Learn About Health Cloud for Med Tech Sales
After completing this unit, you’ll be able to:
Explain why med tech companies need Health Cloud.
Learn how the provider data model visualizes provider relationships.
The Importance of Health Cloud for Med Tech Sales
The world is undergoing a digital revolution and that has paved the way for new medical innovation. Surgeries have become less invasive and faster, which means an increase in the number of procedures. To meet this demand, med tech companies must help their sales reps sell more and better with decreased facetime. But the challenges that sales reps face are huge.
Look at Leroy John, a sales rep at Vance Laboratories, a med tech company. His job provides a number of challenges and pain points. Here are a few of them.
He’s always expected to have information about products on hand.
He has to manage the personal scheduling of visits with customers.
He needs to have visibility into existing products at an account.
He must be able to filter accounts based on ordering patterns, for instance accounts that have Product A but have not ordered Product B.
He needs to offer recommendations on best products to up-sell. While planning a visit to his clients, he must get up to speed when it comes to knowledge of his inventory.
To tackle these challenges, Leroy needs the help of a CRM built for life sciences, and that’s exactly what Health Cloud provides.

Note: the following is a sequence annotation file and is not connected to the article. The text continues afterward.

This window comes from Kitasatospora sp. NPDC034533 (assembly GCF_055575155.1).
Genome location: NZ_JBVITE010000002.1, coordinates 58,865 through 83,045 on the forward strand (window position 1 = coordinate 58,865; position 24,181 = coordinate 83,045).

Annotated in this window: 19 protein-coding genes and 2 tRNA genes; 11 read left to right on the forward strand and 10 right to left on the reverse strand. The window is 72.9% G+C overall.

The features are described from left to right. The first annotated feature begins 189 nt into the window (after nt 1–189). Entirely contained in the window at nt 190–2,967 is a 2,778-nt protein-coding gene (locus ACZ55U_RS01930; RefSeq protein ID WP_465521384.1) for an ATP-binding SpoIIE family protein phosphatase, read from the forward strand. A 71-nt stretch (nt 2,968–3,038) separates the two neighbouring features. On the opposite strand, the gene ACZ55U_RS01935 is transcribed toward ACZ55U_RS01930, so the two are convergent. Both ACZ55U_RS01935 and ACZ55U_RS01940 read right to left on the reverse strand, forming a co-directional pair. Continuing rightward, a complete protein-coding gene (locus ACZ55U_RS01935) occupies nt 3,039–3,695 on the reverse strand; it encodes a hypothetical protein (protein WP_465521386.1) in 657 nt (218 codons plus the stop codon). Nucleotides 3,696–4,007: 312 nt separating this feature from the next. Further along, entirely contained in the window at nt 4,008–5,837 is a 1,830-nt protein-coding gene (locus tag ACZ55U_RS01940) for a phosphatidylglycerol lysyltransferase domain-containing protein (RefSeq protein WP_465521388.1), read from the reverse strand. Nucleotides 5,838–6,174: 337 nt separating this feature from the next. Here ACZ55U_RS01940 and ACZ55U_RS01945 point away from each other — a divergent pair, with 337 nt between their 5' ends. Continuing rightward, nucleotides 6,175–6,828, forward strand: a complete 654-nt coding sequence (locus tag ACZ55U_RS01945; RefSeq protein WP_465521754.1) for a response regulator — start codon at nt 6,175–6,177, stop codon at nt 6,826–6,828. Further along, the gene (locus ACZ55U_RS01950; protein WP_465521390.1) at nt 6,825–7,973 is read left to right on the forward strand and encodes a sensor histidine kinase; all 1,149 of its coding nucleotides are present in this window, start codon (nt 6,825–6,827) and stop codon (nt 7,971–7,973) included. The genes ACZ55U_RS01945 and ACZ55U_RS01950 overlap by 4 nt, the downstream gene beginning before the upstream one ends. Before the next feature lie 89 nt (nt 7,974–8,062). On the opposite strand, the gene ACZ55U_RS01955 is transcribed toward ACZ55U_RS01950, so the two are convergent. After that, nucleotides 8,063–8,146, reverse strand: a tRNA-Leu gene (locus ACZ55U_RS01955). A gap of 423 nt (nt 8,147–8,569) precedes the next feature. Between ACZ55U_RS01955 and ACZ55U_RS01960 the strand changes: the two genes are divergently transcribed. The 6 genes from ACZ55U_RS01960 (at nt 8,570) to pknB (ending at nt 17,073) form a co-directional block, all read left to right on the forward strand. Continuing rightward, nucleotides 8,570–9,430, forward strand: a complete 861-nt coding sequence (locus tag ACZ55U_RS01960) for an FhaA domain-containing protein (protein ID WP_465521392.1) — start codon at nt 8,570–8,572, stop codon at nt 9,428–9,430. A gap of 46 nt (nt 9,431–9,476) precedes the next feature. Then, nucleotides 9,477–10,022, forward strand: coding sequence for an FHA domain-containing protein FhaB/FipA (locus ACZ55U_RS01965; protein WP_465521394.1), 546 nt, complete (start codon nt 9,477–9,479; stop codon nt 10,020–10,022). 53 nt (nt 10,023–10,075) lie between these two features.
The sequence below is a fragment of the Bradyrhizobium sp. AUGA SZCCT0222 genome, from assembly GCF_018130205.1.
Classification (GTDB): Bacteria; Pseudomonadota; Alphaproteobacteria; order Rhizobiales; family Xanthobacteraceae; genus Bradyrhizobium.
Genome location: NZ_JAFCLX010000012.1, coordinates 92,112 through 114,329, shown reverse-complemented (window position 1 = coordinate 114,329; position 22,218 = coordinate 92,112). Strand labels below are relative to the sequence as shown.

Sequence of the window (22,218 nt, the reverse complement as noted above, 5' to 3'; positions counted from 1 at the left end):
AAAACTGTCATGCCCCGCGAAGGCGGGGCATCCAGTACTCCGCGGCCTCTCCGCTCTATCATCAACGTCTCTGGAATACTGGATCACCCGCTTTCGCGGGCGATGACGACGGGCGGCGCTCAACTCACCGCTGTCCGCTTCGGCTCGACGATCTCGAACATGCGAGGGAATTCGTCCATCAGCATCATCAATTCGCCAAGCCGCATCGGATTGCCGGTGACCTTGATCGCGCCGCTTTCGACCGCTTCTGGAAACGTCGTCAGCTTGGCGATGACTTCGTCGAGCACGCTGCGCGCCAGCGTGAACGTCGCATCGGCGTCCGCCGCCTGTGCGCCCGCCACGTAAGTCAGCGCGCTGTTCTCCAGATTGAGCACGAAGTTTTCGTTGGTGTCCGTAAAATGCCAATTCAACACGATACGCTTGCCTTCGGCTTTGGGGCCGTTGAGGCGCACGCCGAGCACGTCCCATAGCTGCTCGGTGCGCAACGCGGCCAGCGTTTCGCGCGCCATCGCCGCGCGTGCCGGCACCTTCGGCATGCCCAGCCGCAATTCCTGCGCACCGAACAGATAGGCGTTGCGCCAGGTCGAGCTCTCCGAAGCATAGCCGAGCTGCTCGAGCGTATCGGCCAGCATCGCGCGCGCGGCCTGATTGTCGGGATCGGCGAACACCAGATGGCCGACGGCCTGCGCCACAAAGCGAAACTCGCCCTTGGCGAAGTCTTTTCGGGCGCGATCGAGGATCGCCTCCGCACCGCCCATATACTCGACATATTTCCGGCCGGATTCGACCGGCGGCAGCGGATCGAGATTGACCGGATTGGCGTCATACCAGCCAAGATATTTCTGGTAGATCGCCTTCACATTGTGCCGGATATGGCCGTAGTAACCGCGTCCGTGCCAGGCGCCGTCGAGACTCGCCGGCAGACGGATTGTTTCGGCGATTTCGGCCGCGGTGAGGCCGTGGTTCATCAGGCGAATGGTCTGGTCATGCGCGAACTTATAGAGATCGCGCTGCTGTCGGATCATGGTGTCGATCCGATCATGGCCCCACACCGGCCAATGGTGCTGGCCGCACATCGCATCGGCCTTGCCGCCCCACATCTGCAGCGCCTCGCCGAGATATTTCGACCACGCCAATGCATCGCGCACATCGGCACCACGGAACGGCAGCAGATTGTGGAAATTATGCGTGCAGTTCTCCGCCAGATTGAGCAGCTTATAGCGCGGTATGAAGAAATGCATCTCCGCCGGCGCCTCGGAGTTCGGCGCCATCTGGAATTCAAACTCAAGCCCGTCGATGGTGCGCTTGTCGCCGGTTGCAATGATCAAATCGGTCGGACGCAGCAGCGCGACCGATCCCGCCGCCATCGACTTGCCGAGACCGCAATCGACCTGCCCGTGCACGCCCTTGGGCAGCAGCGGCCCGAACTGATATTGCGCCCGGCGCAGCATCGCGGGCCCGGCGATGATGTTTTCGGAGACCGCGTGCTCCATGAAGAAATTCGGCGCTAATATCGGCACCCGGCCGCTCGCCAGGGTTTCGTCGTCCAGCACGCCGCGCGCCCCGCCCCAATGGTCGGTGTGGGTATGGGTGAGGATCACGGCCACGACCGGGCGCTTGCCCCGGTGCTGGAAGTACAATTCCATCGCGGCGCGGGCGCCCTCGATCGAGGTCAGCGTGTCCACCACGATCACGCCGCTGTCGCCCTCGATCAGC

Health Cloud connects patients, providers, and partners, allowing companies to unlock the power of data and leverage AI and automation to sell faster and better. It also helps sales reps keep track of product data, inventory, availability, and location, and gives them access to this information on any device while on the go.
Use the Provider Data Model
The medical field is massive, and if sales reps like Leroy don’t have information about their targeted providers, selling products could become an even more complicated task. For Leroy to make profitable sales and increase his sales orders he needs to be in touch with the right customers. This is where the Health Cloud provider data model comes in.
Through this model, sales reps can find the right information about a provider, their affiliations and specialities. For instance, Vance Laboratories manufactures pacemakers, among other things. If Leroy wants to sell them, he needs to be armed with information about his target market.
The provider data model helps him understand all the details about cardiologists at the StayHealthy Hospital, such as the number of surgeries they’ve done. Using this model, he can find the right doctors for his products, visualize their data, and be well-informed before he goes to meet them. This empowers him by helping him understand providers better and get an idea of what they need so he can talk to them in an efficient manner and sell more successfully.
An advantage of this model is that it’s highly flexible. You can add additional custom objects and fields to surface the data you need, such as the number of surgeries done by the provider, the kinds of surgery performed, and more.
The provider management data model represents practitioners, facilities, physician relationships, specialties, and organizational hierarchy for a network of providers. Look at what else it covers.
Physician and organization affiliations, such as hospitals where the physician has attending or admitting privileges.
Practicing locations and specialties offered by a practitioner at a location.
Practice administrators for healthcare facilities.
Operating hours for facilities or practitioner’s hours at a particular facility.
Practitioner license, education, board certifications, awards, and accreditation information.
Now that you have an idea of how the provider data model works, move on to the next unit to learn about how intelligent sales for Health Cloud, sales agreements, and forecasting help sales reps perform better.